Social Anxiety and Social Phobia in Youth: Characteristics, Assessment, and Psychological Treatment (Series in Anxiety and Related Disorders)
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A great bene?t of being a clinical child psychologist is the opportunity to conduct and review research on fascinating areas of human, youthful behavior. And perhaps no behavior is as central to human existence as social behavior, and the lack thereof. In writing this book, therefore, I have been doubly blessed with the chance to examine seminal works on behaviors that are so critical to the development and quality of life of children. This book covers the major historical aspects, characteristics, asse- ment strategies, and psychological treatment techniques for youths with social anxiety and social phobia. Chapter 1 provides an introduction to the related constructs and history of social phobia. Chapters 2 and 3 provide a summary of the characteristics and etiological variables that pertain most to youths with social anxiety and social phobia. Chapters 4 and 5 provide an overview of research- and clinically-based assessment strategies and recommendations for this population. Chapters 6–9 provide a description of treatment techniques that are most relevant and empirically supported for youths with social anxiety and social phobia. Chapter 10 covers issues regarding general and relapse prevention as well as dif?cult cases and future directions.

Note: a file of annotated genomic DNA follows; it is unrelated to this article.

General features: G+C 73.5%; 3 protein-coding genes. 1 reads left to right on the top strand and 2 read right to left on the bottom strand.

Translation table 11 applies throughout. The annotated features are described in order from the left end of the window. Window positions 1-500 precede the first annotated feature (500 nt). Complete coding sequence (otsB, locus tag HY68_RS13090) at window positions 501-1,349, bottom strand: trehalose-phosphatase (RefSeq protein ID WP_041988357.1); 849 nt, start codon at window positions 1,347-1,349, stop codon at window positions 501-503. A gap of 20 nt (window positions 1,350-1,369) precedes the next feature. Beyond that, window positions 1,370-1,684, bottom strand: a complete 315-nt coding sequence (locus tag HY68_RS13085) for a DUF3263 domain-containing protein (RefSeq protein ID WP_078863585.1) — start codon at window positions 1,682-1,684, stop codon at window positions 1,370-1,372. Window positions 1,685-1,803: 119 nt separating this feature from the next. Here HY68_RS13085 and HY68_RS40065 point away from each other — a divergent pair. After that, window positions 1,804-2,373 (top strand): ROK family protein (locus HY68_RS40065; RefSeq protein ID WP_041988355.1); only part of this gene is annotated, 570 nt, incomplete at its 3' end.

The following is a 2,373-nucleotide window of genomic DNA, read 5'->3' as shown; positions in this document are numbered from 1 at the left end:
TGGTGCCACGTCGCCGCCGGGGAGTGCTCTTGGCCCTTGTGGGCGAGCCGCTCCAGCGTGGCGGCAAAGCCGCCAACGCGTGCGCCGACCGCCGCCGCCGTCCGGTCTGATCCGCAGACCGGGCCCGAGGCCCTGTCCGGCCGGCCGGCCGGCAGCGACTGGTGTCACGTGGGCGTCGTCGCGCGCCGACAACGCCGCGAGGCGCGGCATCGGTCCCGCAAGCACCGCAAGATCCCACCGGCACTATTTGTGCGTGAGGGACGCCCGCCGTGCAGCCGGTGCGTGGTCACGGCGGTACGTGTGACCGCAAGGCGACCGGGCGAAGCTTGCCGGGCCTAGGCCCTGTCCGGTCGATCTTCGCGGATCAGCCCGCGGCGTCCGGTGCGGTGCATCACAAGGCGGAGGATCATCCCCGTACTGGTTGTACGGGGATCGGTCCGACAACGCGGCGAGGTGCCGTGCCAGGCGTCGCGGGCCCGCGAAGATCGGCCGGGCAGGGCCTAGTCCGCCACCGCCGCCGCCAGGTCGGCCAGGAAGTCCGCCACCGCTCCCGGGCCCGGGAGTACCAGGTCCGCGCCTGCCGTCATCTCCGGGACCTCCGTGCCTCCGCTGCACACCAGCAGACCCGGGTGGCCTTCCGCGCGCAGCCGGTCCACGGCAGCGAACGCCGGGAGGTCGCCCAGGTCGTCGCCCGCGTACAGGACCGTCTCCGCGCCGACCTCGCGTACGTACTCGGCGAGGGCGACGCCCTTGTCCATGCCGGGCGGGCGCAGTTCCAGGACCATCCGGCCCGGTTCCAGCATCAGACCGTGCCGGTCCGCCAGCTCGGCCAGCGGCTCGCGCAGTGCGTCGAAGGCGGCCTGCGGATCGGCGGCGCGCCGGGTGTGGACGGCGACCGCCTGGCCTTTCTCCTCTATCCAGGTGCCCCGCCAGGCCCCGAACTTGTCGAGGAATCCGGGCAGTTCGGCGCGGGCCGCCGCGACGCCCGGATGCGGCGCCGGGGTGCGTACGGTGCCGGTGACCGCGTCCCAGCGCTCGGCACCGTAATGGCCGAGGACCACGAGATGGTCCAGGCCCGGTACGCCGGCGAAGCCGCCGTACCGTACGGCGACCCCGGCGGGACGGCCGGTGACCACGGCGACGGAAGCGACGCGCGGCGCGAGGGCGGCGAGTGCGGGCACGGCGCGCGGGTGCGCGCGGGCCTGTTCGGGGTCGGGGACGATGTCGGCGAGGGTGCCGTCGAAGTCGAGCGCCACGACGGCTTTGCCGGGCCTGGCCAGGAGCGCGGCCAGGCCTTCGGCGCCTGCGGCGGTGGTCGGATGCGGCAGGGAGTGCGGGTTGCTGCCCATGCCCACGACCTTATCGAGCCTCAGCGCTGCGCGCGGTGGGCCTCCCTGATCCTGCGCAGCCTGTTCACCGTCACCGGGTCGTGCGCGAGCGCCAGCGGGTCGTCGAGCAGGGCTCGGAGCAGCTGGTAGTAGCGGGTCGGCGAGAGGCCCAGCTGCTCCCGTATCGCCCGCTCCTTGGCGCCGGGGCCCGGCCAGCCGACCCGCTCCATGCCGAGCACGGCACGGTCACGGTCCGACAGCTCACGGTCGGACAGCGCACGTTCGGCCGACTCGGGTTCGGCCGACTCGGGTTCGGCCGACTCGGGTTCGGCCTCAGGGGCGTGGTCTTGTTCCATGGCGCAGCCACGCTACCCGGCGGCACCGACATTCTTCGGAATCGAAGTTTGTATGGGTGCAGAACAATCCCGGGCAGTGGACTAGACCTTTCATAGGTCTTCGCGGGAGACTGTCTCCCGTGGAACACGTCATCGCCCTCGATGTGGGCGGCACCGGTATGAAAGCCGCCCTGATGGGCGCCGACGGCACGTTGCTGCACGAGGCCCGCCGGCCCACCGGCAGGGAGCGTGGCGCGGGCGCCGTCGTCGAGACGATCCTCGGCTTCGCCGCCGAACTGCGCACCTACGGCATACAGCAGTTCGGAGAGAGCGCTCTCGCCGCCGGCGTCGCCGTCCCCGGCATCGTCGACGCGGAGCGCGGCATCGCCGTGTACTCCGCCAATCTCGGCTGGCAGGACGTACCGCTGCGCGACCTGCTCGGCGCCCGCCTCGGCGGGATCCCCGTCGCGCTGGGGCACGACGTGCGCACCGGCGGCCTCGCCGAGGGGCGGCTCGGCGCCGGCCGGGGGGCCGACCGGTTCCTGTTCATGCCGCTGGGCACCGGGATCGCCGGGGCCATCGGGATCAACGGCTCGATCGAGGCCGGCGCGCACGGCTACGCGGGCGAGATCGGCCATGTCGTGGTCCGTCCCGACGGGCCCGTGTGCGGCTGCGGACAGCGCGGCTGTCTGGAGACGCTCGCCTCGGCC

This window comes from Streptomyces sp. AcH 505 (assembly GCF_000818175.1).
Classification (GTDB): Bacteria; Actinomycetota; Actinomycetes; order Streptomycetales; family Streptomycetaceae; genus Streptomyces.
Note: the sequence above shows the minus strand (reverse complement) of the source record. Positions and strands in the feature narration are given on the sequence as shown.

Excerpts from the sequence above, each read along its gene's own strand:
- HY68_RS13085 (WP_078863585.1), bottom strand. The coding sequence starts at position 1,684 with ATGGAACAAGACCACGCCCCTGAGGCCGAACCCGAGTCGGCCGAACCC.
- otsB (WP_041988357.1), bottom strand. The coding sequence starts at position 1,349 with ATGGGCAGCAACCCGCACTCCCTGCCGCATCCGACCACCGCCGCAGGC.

in 50 children with social phobia aged 7–13 years. Situations feared most by these children, as reported from interview, usually involved performances before others (e.g., reading, playing a musical instrument, writing) and everyday social interactions (e.g., starting a conversation, talking on the telephone, playing with other children) (see Table 2.1). TABLE 2.1. Types of Social Situations Feared by Children With Social Phobia (n = 50) Situation Reading aloud in front of the class Musical or
Finally, youths with social worries or phobia may have elevated levels of anxiety sensitivity, or overconcern about one’s internal physical sensations, as well as frequent panic attacks (Kearney, Albano, Eisen, Allen, & Barlow, 1997; Silverman & Weems, 1999). However, more research is needed regarding these latter variables. MAJOR CHARACTERISTICS OF YOUTHS WITH SOCIAL ANXIETY 33 Depression and Suicide Youths with social phobia typically rate themselves as more depressed compared to controls
identical twins (.70) was substantially higher than for fraternal twins (.38). Changes in shy, inhibited behavior in early developmental stages also appear to be more speciﬁc to identical than fraternal twins (Matheny, 1989; Plomin et al., 1993). Other characteristics similar to social phobia, such as childhood shyness or anxiety-based school refusal behavior, also appear to have a familial or heritable link (Cooper & Eke, 1999; Daniels & Plomin, 1985; Martin, Cabrol, Bouvard, Lepine, &
simple (e.g., yes/no) answers, pleas to end the interview prematurely, crying, defensiveness, and forms of resistance. Discrepancies between the child’s verbal statements and his or her actions can be instructive as well, especially in cases where the child denies any social or performance anxiety. Observations of the child’s general appearance, level of social skill, odd motor mannerisms, ﬁdgeting or other overt signs of nervousness, posture, and physical proximity to parents may also be
of questions or statements to parents to alleviate distress or avoid obligation (e.g., “Are you sure it will be okay?” “What if X happens?” “Do I have to?”). Often these questions or statements surround social- and performance-based events, school and therapy attendance, and whether parents will be at a certain place and time to retrieve or “rescue” a child (e.g., “Be sure to be there at 3:15 exactly, Mom”). In these cases, shaping is generally recommended. For example, parents are allowed to